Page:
Rheumatoid arthritis is a chronic, inflammatory joint disease affecting around 1% of the UK population. Modern targeted approaches to treating rheumatoid arthritis involve frequent monitoring of the disease focusing on ‘flares’, with the goal of making the disease go into remission or reducing the impact of the disease.
In the UK and US, innovative ways of monitoring rheumatoid arthritis have been implemented using smartphone apps drawing on Patient Reported Outcome Measures (PROMs). These PROMs assess the quality of care delivered to patients from the patient perspective. The aim of this digital technology is to help identify patients who need to be seen by a specialist (eg because they are experiencing a ‘flare’) so that treatment can be delivered in a timely way.
In partnership with the Health Innovation Network South London, Guy’s and St Thomas’ NHS Foundation Trust and NHSX, KIS is examining the impact of digital technologies on treatment for rheumatoid arthritis. Specifically, this collaborative project is evaluating the implementation of a remote monitoring service, for patients with rheumatoid arthritis across six sites at three NHS hospitals in south-east London through remote collection of an established PROM from rheumatoid arthritis patients.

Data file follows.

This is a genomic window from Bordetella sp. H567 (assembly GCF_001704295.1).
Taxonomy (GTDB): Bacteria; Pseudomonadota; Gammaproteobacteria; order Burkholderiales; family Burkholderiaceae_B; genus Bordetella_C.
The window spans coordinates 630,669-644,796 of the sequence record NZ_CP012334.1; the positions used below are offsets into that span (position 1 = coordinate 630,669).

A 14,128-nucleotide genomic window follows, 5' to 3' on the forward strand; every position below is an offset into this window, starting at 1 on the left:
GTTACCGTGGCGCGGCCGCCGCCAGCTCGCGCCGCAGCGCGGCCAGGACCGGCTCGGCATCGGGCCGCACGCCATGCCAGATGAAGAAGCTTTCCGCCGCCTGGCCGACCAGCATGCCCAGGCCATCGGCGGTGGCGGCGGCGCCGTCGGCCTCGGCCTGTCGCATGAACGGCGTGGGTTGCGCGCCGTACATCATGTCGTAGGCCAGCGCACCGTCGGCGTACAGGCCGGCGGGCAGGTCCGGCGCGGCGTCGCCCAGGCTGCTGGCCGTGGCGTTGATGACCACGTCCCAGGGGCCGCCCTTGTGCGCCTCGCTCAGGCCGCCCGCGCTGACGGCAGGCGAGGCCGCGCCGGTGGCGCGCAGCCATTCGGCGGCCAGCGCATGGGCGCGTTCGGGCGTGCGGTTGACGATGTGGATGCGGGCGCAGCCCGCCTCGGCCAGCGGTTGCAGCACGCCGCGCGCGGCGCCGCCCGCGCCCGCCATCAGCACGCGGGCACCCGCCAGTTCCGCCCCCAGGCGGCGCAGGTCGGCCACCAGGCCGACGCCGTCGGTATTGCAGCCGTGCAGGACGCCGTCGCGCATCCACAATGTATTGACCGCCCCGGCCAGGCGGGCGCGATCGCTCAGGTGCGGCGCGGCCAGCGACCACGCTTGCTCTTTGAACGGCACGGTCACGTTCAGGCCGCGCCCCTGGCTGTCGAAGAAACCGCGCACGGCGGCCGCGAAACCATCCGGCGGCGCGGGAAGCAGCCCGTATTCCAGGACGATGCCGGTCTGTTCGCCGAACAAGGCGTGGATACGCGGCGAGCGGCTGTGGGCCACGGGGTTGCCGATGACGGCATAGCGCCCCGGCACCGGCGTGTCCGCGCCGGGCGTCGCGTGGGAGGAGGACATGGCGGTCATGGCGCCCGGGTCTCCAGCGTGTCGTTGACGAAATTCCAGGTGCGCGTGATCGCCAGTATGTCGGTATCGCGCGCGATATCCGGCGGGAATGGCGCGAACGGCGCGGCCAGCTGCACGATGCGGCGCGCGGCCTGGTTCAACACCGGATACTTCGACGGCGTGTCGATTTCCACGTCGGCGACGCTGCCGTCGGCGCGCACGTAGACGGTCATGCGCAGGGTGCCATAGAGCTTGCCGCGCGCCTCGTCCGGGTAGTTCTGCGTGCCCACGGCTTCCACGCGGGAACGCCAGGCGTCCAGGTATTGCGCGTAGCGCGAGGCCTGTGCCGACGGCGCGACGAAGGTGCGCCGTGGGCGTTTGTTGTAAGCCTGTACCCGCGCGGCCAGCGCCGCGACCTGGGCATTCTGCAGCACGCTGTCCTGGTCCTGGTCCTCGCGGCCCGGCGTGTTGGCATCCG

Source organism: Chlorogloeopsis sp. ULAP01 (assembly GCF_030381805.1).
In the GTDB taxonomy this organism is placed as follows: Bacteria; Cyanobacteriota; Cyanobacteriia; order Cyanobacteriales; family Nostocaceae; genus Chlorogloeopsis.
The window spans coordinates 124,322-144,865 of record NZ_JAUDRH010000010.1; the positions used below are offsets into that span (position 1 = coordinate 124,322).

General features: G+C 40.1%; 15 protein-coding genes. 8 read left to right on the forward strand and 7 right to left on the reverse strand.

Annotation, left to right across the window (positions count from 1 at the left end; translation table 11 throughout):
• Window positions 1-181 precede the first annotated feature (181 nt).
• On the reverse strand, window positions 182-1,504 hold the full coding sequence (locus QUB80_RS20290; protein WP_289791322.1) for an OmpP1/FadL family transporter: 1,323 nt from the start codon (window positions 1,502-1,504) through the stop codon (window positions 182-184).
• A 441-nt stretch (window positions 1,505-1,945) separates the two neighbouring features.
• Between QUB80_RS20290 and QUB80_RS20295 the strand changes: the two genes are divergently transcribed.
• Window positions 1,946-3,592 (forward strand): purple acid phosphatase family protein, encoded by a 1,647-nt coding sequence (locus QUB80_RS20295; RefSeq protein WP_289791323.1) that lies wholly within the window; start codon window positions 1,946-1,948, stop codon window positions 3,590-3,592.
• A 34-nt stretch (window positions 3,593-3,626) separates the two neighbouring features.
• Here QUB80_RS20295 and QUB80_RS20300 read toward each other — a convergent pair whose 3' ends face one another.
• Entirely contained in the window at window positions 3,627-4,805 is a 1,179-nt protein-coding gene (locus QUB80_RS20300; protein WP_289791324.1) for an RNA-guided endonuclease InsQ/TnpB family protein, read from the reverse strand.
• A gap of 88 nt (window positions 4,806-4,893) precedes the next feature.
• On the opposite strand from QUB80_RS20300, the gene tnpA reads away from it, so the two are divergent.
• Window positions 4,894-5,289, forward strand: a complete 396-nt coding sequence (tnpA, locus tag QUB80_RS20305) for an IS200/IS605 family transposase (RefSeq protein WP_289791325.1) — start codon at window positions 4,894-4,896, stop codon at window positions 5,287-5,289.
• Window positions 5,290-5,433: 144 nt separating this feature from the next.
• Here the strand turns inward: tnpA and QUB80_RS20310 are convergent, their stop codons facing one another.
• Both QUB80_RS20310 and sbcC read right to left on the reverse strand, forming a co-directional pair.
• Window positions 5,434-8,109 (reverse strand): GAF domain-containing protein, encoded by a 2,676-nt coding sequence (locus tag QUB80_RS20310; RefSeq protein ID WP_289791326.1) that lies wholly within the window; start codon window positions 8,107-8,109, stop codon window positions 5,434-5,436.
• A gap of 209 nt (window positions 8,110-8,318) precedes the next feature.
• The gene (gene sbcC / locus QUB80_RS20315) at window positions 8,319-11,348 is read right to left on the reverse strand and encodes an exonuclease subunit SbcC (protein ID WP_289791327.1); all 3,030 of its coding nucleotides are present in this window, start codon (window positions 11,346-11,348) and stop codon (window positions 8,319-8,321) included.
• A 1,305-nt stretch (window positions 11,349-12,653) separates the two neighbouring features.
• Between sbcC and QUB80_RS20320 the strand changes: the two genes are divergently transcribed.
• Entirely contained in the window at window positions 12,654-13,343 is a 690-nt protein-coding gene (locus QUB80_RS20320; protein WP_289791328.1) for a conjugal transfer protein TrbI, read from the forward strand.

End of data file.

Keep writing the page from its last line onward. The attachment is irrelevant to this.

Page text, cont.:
To evaluate the feasibility and acceptability of the novel remote monitoring model in rheumatoid arthritisoutpatient services across three hospitals in south-east London by exploring: (i) patient and clinician acceptability, (ii) initial clinical, service and cost outcomes, and (iii) implementation support package to help embed and scale the model.
- Conduct a rapid review of evidence of remote monitoring in rheumatoid arthritis
- Undertake a mixed-methods study of emerging outcomes, including secondary analysis of existing data
- Develop a logic model to determine the programme theory underpinning the remote monitoring service to inform a future evaluation or larger scale trial.
Meet the project team
Prof Nick Sevdalis
Professor of implementation science and patient safety, director of the centre for implementation science and principal investigator at King’s Improvement Science, King’s College London
Dr Kathryn Watson
Research assistant, King’s Improvement Science, King’s College London